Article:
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Incorporating emulation into a business-as-usual digital preservation workflow.

Great piece by Euan Cochrane on his blog (http://​dig​i​tal​con​ti​nu​ity​.org/​p​o​s​t​/​20400819609​/​i​n​c​o​r​p​o​r​a​t​i​n​g​-​e​m​u​l​a​t​i​o​n​-​i​n​t​o​-​a​-​b​u​s​i​n​e​s​s​-​a​s​-​usual). We have just finished working on the KEEP (Keeping Emulation Environments Portable) project. However, you are correct to say that most efforts have been focussed on migration: and we have a number of migration (and characterisation) tools supported in our Safety Deposit Box (SDB) solution.

However, as part of KEEP we did add in an end-to-end emulation workflow to SDB as well. This allowed users to choose to emulate an object as an alternative to migration. My (personal) observations of this are:

  1. We can use the output of characterisation to determine an emulation pathway (as you suggested) by looking up the format (and potentially other properties).
  2. We still do format validation (as Jan suggested in his comment). I see DROID as a tool to use to identify a list of potential formats for each file. The format validation tools like Jhove then confirm this (and choose one from the list of candidates). This confirmation is as important to choosing the correct emulation approach as it is to choosing the correct migration approach. Having said that DROID normal produces a single (correct) identification and often we don’t have a format-validation tool so I can’t say it is vital.
  3. In addition we still need to determine the unit of emulation (in the same way we determine the unit of migration). We call this conceptual characterisation” where we infer the presence of an intellectual entity (the component”) from the set of archived files. For example, we don’t allow a stylesheet to be migrated or emulated but you could do either action to a web page (which consists of many files).
  4. As you also point out, we still need to determine the best fit to the stored software images. This is achievable for the simple cases we tried (e.g., a version of Word Perfect running on a specific version of DOS) but it could be quite complex.
  5. There may be legal / licensing issues with using the image. KEEP looked into this but to keep this post short(er) I’ll just say it is complex!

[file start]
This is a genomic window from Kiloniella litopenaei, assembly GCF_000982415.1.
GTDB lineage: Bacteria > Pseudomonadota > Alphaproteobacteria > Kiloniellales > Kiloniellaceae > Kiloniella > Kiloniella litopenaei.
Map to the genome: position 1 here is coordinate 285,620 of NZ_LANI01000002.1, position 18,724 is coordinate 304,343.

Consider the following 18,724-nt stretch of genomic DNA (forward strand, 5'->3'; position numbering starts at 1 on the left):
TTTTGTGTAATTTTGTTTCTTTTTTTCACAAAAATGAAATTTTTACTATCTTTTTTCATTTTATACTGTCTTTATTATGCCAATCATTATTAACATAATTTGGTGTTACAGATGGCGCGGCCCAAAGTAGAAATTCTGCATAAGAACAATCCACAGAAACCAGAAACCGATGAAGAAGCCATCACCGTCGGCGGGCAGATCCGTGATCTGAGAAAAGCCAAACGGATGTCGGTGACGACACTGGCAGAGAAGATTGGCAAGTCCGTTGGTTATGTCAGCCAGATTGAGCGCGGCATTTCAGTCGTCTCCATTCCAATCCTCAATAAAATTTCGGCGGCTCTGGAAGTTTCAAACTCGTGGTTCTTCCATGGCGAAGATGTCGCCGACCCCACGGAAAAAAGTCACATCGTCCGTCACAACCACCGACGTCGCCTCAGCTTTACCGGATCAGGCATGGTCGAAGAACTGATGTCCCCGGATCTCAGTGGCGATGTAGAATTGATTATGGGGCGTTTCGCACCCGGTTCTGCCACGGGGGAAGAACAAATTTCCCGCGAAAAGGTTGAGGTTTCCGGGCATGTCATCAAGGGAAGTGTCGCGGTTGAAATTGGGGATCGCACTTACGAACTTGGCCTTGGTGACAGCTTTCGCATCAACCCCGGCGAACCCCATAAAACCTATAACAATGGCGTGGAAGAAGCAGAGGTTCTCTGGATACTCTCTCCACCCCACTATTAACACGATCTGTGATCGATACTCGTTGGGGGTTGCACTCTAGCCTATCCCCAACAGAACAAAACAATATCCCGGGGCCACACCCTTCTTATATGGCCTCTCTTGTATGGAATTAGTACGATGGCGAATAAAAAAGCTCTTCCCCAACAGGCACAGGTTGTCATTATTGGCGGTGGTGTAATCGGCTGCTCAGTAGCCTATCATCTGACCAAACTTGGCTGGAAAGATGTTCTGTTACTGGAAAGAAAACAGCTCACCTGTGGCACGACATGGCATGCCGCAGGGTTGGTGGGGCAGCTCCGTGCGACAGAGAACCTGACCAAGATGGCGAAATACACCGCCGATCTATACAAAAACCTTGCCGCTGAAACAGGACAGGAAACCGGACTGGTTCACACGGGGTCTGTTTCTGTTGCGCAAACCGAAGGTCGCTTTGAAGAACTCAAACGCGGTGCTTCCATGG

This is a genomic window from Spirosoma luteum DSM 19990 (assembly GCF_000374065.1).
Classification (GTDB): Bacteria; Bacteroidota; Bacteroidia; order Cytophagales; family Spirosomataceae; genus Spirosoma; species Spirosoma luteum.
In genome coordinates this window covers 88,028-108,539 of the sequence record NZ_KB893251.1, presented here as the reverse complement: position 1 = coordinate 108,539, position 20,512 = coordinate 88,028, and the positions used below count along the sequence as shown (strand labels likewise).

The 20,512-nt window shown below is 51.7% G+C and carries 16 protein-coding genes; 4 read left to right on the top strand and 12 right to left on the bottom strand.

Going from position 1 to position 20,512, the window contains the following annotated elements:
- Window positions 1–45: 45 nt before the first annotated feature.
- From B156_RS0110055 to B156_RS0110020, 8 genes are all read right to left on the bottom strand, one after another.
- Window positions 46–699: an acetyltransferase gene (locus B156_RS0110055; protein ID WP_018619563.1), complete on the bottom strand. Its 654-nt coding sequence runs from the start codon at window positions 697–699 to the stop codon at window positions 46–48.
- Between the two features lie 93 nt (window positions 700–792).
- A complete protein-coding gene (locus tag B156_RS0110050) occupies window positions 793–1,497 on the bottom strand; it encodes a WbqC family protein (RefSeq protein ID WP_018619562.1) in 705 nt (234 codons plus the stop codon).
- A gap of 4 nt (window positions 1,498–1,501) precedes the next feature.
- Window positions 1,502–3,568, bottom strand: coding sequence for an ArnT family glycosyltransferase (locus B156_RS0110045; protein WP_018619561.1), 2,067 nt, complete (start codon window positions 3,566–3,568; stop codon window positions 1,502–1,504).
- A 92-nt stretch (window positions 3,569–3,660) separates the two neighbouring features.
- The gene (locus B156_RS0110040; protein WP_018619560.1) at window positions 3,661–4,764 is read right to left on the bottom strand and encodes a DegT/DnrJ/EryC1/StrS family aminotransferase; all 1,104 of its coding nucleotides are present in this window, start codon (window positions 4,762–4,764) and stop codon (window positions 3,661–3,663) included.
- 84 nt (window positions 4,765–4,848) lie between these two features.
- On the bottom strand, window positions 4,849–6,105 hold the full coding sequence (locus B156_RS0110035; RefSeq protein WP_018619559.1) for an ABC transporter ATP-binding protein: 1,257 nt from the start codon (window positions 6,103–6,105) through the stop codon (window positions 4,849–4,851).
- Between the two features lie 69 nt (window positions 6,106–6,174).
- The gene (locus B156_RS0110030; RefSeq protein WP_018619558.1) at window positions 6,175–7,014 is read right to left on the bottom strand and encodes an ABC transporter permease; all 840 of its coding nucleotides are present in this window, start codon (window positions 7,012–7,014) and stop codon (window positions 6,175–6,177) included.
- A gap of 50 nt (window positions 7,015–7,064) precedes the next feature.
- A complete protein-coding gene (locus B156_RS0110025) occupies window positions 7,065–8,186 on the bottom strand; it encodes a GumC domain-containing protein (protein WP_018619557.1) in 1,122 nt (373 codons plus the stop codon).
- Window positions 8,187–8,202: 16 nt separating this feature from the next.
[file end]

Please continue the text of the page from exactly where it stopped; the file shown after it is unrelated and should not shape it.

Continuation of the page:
6. We had some problems with invocation. This depends on the access scenario but we really wanted to demonstrate web access to a Word Perfect document in a similar user experience as someone would get if they accessed a document that had been migrated to, say, PDF1.4. This meant we renamed the file to be of a given name and a given location accessible to the image. Then we either had to gave the user instructions for how to use the image to load it (i.e. how to start Word Perfect and then where the file would be located so it could be loaded) OR we had to tailor the image so it auto-loaded a given named file. The latter is a much smoother user experience (more comparable to that obtained by migration) but now the stored software image is now even more tailored to a given scenario so we’d need to keep even more images!
  7. In doing this, we used up a fair bit of server resources (i.e. invoking the emulation framework, loading the image etc.). All this for one single user’s access request to a single intellectual entity. Of course, we’s also need to keep this available for a while before we could tear it down as well.
  8. There are also security implications of allowing people to run emulated software on archival servers.

However, having said all of the above: it did work!

My feeling is that emulation is probably overkill for access to a simple text document. Hence, migration might be a better solution here. In saying that I would acknowledge that this means I am making two assertions that I can’t fully test: (i) the migration is not lost and (ii) the behaviour required remains available in modern software. Emulation has the advantage of not requiring me to make these assertions. This is more important where the behaviour is complex and hard to reproduce in alternative software (e.g., a CAD application). In such scenarios, it is likely that the end user will be technically savvy so it is possible that some of the server-side issues I mentioned above would go away and instead the system could provide a link to the necessary files, the emulation framework and the appropriate images and let them get on with it.

Thanks again for a stimulating post.

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Julian Fowler

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